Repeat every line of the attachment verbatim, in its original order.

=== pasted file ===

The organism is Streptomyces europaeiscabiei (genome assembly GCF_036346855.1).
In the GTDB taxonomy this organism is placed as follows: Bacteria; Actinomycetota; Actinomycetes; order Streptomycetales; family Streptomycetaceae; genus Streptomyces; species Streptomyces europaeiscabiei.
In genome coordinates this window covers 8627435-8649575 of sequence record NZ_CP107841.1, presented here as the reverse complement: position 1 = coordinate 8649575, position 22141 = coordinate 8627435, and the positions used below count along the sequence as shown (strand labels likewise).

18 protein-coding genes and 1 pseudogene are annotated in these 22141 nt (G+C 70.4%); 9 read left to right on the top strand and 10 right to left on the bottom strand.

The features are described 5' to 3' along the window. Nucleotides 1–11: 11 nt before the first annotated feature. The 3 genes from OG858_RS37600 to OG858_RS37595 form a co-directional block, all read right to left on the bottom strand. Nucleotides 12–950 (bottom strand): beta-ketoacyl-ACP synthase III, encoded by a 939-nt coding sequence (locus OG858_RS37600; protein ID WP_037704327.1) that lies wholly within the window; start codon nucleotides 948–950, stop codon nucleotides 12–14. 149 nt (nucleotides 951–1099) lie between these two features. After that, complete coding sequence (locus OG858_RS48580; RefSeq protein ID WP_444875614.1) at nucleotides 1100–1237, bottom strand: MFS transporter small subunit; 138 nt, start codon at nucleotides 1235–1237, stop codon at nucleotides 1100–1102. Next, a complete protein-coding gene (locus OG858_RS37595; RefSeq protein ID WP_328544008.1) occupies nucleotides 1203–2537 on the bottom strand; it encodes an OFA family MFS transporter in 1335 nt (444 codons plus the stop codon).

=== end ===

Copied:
The organism is Streptomyces europaeiscabiei (genome assembly GCF_036346855.1).
In the GTDB taxonomy this organism is placed as follows: Bacteria; Actinomycetota; Actinomycetes; order Streptomycetales; family Streptomycetaceae; genus Streptomyces; species Streptomyces europaeiscabiei.
In genome coordinates this window covers 8627435-8649575 of sequence record NZ_CP107841.1, presented here as the reverse complement: position 1 = coordinate 8649575, position 22141 = coordinate 8627435, and the positions used below count along the sequence as shown (strand labels likewise).

18 protein-coding genes and 1 pseudogene are annotated in these 22141 nt (G+C 70.4%); 9 read left to right on the top strand and 10 right to left on the bottom strand.

The features are described 5' to 3' along the window. Nucleotides 1–11: 11 nt before the first annotated feature. The 3 genes from OG858_RS37600 to OG858_RS37595 form a co-directional block, all read right to left on the bottom strand. Nucleotides 12–950 (bottom strand): beta-ketoacyl-ACP synthase III, encoded by a 939-nt coding sequence (locus OG858_RS37600; protein ID WP_037704327.1) that lies wholly within the window; start codon nucleotides 948–950, stop codon nucleotides 12–14. 149 nt (nucleotides 951–1099) lie between these two features. After that, complete coding sequence (locus OG858_RS48580; RefSeq protein ID WP_444875614.1) at nucleotides 1100–1237, bottom strand: MFS transporter small subunit; 138 nt, start codon at nucleotides 1235–1237, stop codon at nucleotides 1100–1102. Next, a complete protein-coding gene (locus OG858_RS37595; RefSeq protein ID WP_328544008.1) occupies nucleotides 1203–2537 on the bottom strand; it encodes an OFA family MFS transporter in 1335 nt (444 codons plus the stop codon).